Lacunae. The finding of multiple hypoechoic vascular spaces within the placental parenchyma has been associated with PAS (FIGURES 3 and 4). The pathogenesis of this finding is probably related to alterations in placental tissue resulting from long-term exposure to pulsatile blood flow.11
Finberg and colleagues introduced a grading system for placental lacunae in 1992 that is still used:
Grade 0: no lacunae seen
Grade 1: 1 to 3 lacunae seen
Grade 2: 4 to 6 lacunae seen
Grade 3: multiple lacunae seen throughout the placenta.12
The sensitivity and specificity of lacunae as an independent marker for PAS have been reported to be 77% and 95%, respectively.13 Despite these findings, several studies report a range of sensitivity (73% to 100%) and negative predictive value (88% to 100%).14 Even in Finberg’s original work, 27% of cases of confirmed PAS had Grade 0 or Grade 1 placental lacunae and 11% of cases of placenta previa, without PAS, demonstrated Grade 2 lacunae.12 There is agreement, however, that, the more lacunae, the higher the risk of PAS.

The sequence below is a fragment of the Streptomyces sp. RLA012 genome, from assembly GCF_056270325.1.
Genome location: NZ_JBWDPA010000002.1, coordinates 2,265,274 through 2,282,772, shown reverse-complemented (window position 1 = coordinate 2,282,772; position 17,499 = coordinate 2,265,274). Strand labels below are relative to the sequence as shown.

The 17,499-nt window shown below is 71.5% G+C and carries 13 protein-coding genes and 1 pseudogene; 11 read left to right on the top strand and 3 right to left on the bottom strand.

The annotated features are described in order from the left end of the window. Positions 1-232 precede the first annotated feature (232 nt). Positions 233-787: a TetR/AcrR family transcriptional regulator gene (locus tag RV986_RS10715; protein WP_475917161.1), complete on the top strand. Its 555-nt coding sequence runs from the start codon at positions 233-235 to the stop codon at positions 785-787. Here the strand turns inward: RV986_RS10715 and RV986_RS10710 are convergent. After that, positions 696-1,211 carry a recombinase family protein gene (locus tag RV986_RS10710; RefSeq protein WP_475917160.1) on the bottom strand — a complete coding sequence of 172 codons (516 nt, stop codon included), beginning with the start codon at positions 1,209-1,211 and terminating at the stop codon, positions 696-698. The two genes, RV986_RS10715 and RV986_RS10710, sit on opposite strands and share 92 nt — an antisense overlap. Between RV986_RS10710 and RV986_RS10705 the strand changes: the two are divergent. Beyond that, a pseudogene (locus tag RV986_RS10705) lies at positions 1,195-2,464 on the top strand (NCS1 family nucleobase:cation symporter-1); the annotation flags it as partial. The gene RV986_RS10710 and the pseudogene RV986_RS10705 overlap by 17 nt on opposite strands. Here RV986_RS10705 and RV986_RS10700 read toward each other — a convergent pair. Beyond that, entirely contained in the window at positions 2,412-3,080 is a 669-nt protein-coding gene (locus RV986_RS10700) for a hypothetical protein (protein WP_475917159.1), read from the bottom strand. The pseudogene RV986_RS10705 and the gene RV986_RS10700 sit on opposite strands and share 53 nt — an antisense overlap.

AT OUR INSTITUTION…
…we define placental lacunae as anechoic spaces within the placenta, surrounded by placental tissue on all sides and measuring ≥5 mm at their greatest diameter. We utilize color Doppler US to evaluate the presence or absence of blood flow within the lacunae. To optimize visualization of low-velocity blood flow within lacunae, we use bidirectional (high-definition) color Doppler US at ≤5–10 cm/sec, with color filters set at the lowest level and color gain maximized.